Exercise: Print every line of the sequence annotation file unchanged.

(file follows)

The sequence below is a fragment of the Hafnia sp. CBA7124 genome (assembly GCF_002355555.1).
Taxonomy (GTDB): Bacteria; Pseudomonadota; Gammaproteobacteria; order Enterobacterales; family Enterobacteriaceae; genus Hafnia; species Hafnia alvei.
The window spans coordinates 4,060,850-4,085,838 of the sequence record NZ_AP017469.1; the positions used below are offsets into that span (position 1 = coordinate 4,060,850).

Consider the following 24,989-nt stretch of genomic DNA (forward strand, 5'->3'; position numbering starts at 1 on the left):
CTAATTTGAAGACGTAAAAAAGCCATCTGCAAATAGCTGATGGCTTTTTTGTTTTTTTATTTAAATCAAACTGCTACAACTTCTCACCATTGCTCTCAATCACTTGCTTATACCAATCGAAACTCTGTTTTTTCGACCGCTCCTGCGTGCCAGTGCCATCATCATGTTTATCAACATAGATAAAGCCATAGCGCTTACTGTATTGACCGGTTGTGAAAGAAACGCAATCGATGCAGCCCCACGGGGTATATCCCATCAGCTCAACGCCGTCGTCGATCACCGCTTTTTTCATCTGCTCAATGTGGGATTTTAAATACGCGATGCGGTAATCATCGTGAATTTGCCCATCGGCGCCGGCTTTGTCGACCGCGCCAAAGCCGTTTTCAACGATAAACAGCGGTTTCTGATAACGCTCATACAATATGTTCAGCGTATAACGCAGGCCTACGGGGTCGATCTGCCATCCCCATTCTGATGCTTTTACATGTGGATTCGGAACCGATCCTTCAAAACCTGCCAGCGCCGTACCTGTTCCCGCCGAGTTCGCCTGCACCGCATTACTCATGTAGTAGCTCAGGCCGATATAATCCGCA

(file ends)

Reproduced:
The sequence below is a fragment of the Hafnia sp. CBA7124 genome (assembly GCF_002355555.1).
Taxonomy (GTDB): Bacteria; Pseudomonadota; Gammaproteobacteria; order Enterobacterales; family Enterobacteriaceae; genus Hafnia; species Hafnia alvei.
The window spans coordinates 4,060,850-4,085,838 of the sequence record NZ_AP017469.1; the positions used below are offsets into that span (position 1 = coordinate 4,060,850).

Consider the following 24,989-nt stretch of genomic DNA (forward strand, 5'->3'; position numbering starts at 1 on the left):
CTAATTTGAAGACGTAAAAAAGCCATCTGCAAATAGCTGATGGCTTTTTTGTTTTTTTATTTAAATCAAACTGCTACAACTTCTCACCATTGCTCTCAATCACTTGCTTATACCAATCGAAACTCTGTTTTTTCGACCGCTCCTGCGTGCCAGTGCCATCATCATGTTTATCAACATAGATAAAGCCATAGCGCTTACTGTATTGACCGGTTGTGAAAGAAACGCAATCGATGCAGCCCCACGGGGTATATCCCATCAGCTCAACGCCGTCGTCGATCACCGCTTTTTTCATCTGCTCAATGTGGGATTTTAAATACGCGATGCGGTAATCATCGTGAATTTGCCCATCGGCGCCGGCTTTGTCGACCGCGCCAAAGCCGTTTTCAACGATAAACAGCGGTTTCTGATAACGCTCATACAATATGTTCAGCGTATAACGCAGGCCTACGGGGTCGATCTGCCATCCCCATTCTGATGCTTTTACATGTGGATTCGGAACCGATCCTTCAAAACCTGCCAGCGCCGTACCTGTTCCCGCCGAGTTCGCCTGCACCGCATTACTCATGTAGTAGCTCAGGCCGATATAATCCGCA